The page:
23 May

Did you think Munni Badnaam Hui was brilliant? Well Umar Sharif thought of it before Bollywood it! Recently a friend introduced me to this 1992 video from the Umar Sharif that shows him doing a qawwali where there is no Munni but  there is a larka who is in the process of becoming badnaam for a haseena akin to israel – hear the song and figure it out! Pay attention to the lyrics – they are quite spectacular!

PTI: Not the Change I seek

22 May

Immi Our Savior

Crushed by inflation, tired of terrorism, sick of corruption and on the verge of a revolution seeking an end to growing inequality, we are a nation that not only seeks but needs change. I have been told that Imran Khan and his PTI are the change we seek. The millions that have thronged to his rallies are supposed to be proof that the people of Pakistan are ready to shun the old paradigm of politics and step into a more inclusive, democratic, less corrupt, less autocratic and more efficient era of politics and governance.

One change that Imran Khan brings is that he has motivated young people to participate in the political process. You now see the denim clad, ipod wielding scions of educated families shouting themselves hoarse at PTI rallies. Yesterday, Imran Khan announced a campaign to focus on recruiting young Pakistanis for PTI and introducing a transparent system of selecting party leadership. This is wonderful in theory – yet this announcement merely ads up to the elusive list of changes that PTI promises but fails to unveil much like its economic plan or counterterrorism strategy. 

Inclusion of disenchanted youth into politics is a positive change. But is it the change we need – especially if it is superficial? The question we should be asking ourselves is has PTI managed to change the political mindset of these new recruits or given them a platform for meaningful inclusion in shaping the party? Continue reading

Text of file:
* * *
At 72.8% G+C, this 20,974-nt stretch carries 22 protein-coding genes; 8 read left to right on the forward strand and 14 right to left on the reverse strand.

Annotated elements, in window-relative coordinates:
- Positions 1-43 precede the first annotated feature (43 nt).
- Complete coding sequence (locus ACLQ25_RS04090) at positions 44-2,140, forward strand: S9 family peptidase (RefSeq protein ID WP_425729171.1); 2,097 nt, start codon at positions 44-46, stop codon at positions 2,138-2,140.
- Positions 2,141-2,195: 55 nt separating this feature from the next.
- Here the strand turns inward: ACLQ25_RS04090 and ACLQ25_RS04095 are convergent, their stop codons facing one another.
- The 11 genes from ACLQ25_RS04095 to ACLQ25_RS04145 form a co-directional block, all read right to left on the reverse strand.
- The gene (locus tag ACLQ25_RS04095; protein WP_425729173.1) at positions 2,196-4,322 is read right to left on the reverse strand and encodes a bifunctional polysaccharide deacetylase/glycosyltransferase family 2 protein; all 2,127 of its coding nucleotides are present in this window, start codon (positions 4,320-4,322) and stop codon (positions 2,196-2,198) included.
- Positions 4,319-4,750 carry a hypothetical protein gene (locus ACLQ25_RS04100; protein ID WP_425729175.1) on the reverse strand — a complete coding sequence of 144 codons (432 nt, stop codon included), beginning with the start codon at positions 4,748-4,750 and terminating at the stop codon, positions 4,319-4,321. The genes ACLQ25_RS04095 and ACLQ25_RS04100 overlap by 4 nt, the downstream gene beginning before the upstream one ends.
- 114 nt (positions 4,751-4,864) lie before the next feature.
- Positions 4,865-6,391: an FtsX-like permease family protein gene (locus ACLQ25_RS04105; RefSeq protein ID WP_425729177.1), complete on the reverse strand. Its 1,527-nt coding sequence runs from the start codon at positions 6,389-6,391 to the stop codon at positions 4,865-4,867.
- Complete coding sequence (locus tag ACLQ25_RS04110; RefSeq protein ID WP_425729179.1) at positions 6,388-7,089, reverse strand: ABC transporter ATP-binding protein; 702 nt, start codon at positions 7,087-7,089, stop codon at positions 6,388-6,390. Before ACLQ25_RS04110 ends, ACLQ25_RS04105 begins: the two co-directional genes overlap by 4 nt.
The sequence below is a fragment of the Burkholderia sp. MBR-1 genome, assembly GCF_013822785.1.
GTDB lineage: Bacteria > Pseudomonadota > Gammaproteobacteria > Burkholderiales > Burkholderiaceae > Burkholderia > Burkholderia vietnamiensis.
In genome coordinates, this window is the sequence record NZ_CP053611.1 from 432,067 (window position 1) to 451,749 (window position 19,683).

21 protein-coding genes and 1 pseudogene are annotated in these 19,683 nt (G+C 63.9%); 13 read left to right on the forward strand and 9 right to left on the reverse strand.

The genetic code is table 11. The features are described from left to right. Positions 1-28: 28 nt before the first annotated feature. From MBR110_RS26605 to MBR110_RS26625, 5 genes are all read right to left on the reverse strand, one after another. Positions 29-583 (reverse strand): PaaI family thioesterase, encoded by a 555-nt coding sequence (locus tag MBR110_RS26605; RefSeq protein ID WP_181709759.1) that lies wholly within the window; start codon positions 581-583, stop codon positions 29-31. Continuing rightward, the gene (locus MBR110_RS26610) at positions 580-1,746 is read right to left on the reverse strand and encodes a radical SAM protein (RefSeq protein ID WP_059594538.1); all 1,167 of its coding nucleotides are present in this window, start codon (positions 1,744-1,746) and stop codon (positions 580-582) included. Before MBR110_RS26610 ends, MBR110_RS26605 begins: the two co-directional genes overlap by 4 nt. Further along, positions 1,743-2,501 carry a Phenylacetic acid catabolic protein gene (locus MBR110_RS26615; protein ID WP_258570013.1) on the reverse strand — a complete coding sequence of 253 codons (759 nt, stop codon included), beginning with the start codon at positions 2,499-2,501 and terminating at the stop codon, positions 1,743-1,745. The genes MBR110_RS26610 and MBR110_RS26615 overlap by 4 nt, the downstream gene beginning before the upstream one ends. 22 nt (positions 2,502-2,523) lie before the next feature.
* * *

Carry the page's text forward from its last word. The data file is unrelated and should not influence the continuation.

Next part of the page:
The Move to Mobilink

8 Feb

Mobilink Volunteers Building a Wall

I joined Mobilink in August 2011 as Manager for Corporate Social Responsibility. Having worked my entire career in the development sector, I was apprehensive about the switch to the corporate world which is driven by a desire to maximize profits rather than a commitment to human development.

I have always imagined corporations to be profit maximizing entities that will snatch bread from babies if it means increased profits for their own books. The mandate of every corporation and its primary responsibility is to generate returns for its investors and profits that can turn into salaries and benefits for the people that they employ. Factoring in impact on human development or communities is something that is far down the list of any corporation’s priorities. However, corporations have formidable funds, human resources and expertise that they can channel towards human development. Mobilink has all these resources in abundance.

It is the only telecom operator in Pakistan to have a registered philanthropic organization – the Mobilink Foundation. Mobilink wants to take CSR seriously and use their resources to make a measurable impact in the communities they work in. It was with the desire of tapping this resource that I joined Mobilink’s CSR team.

The Pakistani corporation has been a pleasant surprise. While we are a corporate entity focused on building a strong business that can provide communication solutions to people across Pakistan along with livelihoods and employment to thousands of others – Mobilink is definitely a company with a soul.